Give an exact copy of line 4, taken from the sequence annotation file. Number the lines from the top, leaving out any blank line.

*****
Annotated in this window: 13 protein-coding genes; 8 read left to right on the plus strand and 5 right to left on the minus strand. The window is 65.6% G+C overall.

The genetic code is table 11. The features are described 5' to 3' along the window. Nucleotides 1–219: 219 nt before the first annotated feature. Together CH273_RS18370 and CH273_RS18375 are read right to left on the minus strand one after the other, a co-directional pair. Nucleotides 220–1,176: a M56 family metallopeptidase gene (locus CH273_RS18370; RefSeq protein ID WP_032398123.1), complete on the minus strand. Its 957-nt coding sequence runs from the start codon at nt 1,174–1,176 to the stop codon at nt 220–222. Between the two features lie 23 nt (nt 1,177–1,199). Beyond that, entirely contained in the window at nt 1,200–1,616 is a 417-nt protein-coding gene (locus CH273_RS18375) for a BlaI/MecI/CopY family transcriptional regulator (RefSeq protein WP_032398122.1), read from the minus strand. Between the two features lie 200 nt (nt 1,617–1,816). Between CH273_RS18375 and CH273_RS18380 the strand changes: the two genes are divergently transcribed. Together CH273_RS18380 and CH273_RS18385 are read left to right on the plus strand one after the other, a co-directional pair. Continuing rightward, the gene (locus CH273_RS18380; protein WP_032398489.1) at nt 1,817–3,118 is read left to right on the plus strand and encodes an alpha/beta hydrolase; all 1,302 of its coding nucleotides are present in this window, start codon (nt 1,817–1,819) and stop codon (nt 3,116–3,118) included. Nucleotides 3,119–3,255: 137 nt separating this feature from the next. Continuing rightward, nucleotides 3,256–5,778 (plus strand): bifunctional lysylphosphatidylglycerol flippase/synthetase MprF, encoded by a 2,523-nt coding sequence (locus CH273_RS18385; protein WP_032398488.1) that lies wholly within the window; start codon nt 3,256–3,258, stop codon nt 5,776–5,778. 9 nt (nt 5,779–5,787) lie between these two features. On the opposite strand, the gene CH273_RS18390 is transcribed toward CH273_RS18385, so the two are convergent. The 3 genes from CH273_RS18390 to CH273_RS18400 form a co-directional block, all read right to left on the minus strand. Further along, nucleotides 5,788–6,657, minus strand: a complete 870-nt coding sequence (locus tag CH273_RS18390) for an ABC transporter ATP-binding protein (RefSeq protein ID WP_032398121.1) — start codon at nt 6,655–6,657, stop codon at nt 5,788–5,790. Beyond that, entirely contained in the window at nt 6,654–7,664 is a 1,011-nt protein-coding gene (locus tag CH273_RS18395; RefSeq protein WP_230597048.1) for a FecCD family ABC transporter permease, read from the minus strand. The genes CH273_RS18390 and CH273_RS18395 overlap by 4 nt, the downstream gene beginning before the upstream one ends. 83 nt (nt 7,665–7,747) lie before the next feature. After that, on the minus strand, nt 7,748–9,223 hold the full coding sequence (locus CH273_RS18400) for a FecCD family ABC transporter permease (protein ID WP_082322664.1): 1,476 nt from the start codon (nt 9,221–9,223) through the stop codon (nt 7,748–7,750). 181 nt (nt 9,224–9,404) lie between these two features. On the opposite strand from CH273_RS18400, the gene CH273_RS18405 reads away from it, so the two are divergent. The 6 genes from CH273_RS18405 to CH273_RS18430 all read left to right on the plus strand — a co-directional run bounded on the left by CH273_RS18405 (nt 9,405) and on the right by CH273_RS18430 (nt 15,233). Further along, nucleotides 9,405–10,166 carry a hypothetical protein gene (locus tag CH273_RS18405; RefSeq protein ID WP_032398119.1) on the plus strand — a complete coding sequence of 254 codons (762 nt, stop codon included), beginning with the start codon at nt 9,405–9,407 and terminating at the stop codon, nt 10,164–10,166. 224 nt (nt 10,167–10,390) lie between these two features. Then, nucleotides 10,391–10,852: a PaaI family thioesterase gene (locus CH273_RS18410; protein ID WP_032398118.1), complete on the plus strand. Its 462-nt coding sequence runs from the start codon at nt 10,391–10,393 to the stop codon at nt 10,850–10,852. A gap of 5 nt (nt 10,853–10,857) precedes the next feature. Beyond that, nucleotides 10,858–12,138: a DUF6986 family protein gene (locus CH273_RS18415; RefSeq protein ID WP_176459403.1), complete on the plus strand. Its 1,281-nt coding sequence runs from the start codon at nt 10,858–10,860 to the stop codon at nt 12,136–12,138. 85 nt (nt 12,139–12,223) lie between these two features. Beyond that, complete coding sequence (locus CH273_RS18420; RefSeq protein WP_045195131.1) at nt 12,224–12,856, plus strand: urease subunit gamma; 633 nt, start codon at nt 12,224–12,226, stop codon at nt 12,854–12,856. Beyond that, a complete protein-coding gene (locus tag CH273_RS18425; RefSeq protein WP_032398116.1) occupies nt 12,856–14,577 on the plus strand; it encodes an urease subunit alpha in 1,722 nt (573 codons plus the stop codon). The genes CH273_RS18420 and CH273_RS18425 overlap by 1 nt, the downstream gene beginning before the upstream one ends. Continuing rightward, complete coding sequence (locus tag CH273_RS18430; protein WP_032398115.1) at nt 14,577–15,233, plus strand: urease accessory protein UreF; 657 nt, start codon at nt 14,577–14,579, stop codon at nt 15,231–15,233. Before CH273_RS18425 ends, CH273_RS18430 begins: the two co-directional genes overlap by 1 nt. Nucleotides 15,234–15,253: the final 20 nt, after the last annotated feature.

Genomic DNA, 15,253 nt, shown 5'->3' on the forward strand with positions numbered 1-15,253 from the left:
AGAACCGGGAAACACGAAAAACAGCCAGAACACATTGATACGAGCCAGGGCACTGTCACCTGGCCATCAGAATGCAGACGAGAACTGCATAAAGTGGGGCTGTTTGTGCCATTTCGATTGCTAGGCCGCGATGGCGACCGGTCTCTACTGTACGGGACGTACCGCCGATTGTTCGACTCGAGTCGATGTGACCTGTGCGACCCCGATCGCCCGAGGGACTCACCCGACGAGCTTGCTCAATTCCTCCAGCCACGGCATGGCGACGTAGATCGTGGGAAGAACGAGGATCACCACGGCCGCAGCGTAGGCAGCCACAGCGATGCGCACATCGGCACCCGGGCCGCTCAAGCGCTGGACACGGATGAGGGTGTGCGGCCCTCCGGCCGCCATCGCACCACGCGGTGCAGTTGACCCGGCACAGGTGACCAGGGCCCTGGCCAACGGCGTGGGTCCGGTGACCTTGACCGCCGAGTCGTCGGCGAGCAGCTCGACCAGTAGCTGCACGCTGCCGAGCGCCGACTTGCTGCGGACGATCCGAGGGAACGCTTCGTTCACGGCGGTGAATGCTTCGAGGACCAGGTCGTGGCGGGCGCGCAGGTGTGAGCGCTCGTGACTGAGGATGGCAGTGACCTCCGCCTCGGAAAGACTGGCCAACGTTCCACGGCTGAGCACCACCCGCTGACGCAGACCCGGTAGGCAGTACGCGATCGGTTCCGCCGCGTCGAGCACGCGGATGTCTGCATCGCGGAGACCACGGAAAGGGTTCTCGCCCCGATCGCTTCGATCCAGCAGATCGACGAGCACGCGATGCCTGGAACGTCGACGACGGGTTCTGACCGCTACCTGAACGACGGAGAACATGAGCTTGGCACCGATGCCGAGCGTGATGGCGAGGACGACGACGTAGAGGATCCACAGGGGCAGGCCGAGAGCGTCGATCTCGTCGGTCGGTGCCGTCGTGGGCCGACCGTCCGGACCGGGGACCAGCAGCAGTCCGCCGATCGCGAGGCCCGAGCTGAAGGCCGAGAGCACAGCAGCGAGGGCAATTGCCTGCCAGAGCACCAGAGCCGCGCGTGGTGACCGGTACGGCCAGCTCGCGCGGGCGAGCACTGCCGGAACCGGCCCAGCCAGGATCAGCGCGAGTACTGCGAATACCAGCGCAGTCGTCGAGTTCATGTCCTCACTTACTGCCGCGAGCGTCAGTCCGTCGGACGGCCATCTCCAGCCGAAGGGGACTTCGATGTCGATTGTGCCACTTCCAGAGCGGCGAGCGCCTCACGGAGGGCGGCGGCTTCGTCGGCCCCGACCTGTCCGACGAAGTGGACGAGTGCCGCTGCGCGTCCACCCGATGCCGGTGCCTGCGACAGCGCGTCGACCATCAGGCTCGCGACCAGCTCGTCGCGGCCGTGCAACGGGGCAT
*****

AGAACCGGGAAACACGAAAAACAGCCAGAACACATTGATACGAGCCAGGGCACTGTCACCTGGCCATCAGAATGCAGACGAGAACTGCATAAAGTGGGGCTGTTTGTGCCATTTCGATTGCTAGGCCGCGATGGCGACCGGTCTCTACTGTACGGGACGTACCGCCGATTGTTCGACTCGAGTCGATGTGACCTGTGCGACCCCGATCGCCCGAGGGACTCACCCGACGAGCTTGCTCAATTCCTCCAGCCACGGCATGGCGACGTAGATCGTGGGAAGAACGAGGATCACCACGGCCGCAGCGTAGGCAGCCACAGCGATGCGCACATCGGCACCCGGGCCGCTCAAGCGCTGGACACGGATGAGGGTGTGCGGCCCTCCGGCCGCCATCGCACCACGCGGTGCAGTTGACCCGGCACAGGTGACCAGGGCCCTGGCCAACGGCGTGGGTCCGGTGACCTTGACCGCCGAGTCGTCGGCGAGCAGCTCGACCAGTAGCTGCACGCTGCCGAGCGCCGACTTGCTGCGGACGATCCGAGGGAACGCTTCGTTCACGGCGGTGAATGCTTCGAGGACCAGGTCGTGGCGGGCGCGCAGGTGTGAGCGCTCGTGACTGAGGATGGCAGTGACCTCCGCCTCGGAAAGACTGGCCAACGTTCCACGGCTGAGCACCACCCGCTGACGCAGACCCGGTAGGCAGTACGCGATCGGTTCCGCCGCGTCGAGCACGCGGATGTCTGCATCGCGGAGACCACGGAAAGGGTTCTCGCCCCGATCGCTTCGATCCAGCAGATCGACGAGCACGCGATGCCTGGAACGTCGACGACGGGTTCTGACCGCTACCTGAACGACGGAGAACATGAGCTTGGCACCGATGCCGAGCGTGATGGCGAGGACGACGACGTAGAGGATCCACAGGGGCAGGCCGAGAGCGTCGATCTCGTCGGTCGGTGCCGTCGTGGGCCGACCGTCCGGACCGGGGACCAGCAGCAGTCCGCCGATCGCGAGGCCCGAGCTGAAGGCCGAGAGCACAGCAGCGAGGGCAATTGCCTGCCAGAGCACCAGAGCCGCGCGTGGTGACCGGTACGGCCAGCTCGCGCGGGCGAGCACTGCCGGAACCGGCCCAGCCAGGATCAGCGCGAGTACTGCGAATACCAGCGCAGTCGTCGAGTTCATGTCCTCACTTACTGCCGCGAGCGTCAGTCCGTCGGACGGCCATCTCCAGCCGAAGGGGACTTCGATGTCGATTGTGCCACTTCCAGAGCGGCGAGCGCCTCACGGAGGGCGGCGGCTTCGTCGGCCCCGACCTGTCCGACGAAGTGGACGAGTGCCGCTGCGCGTCCACCCGATGCCGGTGCCTGCGACAGCGCGTCGACCATCAGGCTCGCGACCAGCTCGTCGCGGCCGTGCAACGGGGCAT